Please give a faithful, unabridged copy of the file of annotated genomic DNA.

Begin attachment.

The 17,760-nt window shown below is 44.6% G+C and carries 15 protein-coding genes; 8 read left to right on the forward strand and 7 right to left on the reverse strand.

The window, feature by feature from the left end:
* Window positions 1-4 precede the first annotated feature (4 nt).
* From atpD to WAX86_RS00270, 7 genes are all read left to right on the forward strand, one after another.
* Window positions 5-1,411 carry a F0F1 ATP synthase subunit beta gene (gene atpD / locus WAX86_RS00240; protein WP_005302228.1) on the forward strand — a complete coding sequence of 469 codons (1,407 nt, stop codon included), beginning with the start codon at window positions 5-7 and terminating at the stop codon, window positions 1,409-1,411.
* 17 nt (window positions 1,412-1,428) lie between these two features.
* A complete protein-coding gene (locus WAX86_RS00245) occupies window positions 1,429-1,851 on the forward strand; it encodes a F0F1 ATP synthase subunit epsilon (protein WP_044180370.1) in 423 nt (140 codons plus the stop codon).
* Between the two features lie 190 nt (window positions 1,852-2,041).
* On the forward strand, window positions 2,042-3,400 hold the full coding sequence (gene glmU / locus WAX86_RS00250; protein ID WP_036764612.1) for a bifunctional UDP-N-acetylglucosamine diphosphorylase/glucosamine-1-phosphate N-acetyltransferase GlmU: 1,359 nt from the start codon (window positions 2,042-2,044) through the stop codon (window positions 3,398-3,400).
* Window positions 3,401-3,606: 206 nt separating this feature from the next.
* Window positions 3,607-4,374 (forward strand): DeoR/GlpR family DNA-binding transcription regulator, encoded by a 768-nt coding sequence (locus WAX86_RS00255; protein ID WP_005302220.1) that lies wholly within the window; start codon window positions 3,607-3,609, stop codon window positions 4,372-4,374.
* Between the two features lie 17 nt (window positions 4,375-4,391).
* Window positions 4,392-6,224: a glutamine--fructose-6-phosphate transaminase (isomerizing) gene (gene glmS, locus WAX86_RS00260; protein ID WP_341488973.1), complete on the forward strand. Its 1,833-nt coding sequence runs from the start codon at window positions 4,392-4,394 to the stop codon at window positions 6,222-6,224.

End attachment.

The 17,760-nt window shown below is 44.6% G+C and carries 15 protein-coding genes; 8 read left to right on the forward strand and 7 right to left on the reverse strand.

The window, feature by feature from the left end:
* Window positions 1-4 precede the first annotated feature (4 nt).
* From atpD to WAX86_RS00270, 7 genes are all read left to right on the forward strand, one after another.
* Window positions 5-1,411 carry a F0F1 ATP synthase subunit beta gene (gene atpD / locus WAX86_RS00240; protein WP_005302228.1) on the forward strand — a complete coding sequence of 469 codons (1,407 nt, stop codon included), beginning with the start codon at window positions 5-7 and terminating at the stop codon, window positions 1,409-1,411.
* 17 nt (window positions 1,412-1,428) lie between these two features.
* A complete protein-coding gene (locus WAX86_RS00245) occupies window positions 1,429-1,851 on the forward strand; it encodes a F0F1 ATP synthase subunit epsilon (protein WP_044180370.1) in 423 nt (140 codons plus the stop codon).
* Between the two features lie 190 nt (window positions 1,852-2,041).
* On the forward strand, window positions 2,042-3,400 hold the full coding sequence (gene glmU / locus WAX86_RS00250; protein ID WP_036764612.1) for a bifunctional UDP-N-acetylglucosamine diphosphorylase/glucosamine-1-phosphate N-acetyltransferase GlmU: 1,359 nt from the start codon (window positions 2,042-2,044) through the stop codon (window positions 3,398-3,400).
* Window positions 3,401-3,606: 206 nt separating this feature from the next.
* Window positions 3,607-4,374 (forward strand): DeoR/GlpR family DNA-binding transcription regulator, encoded by a 768-nt coding sequence (locus WAX86_RS00255; protein ID WP_005302220.1) that lies wholly within the window; start codon window positions 3,607-3,609, stop codon window positions 4,372-4,374.
* Between the two features lie 17 nt (window positions 4,375-4,391).
* Window positions 4,392-6,224: a glutamine--fructose-6-phosphate transaminase (isomerizing) gene (gene glmS, locus WAX86_RS00260; protein ID WP_341488973.1), complete on the forward strand. Its 1,833-nt coding sequence runs from the start codon at window positions 4,392-4,394 to the stop codon at window positions 6,222-6,224.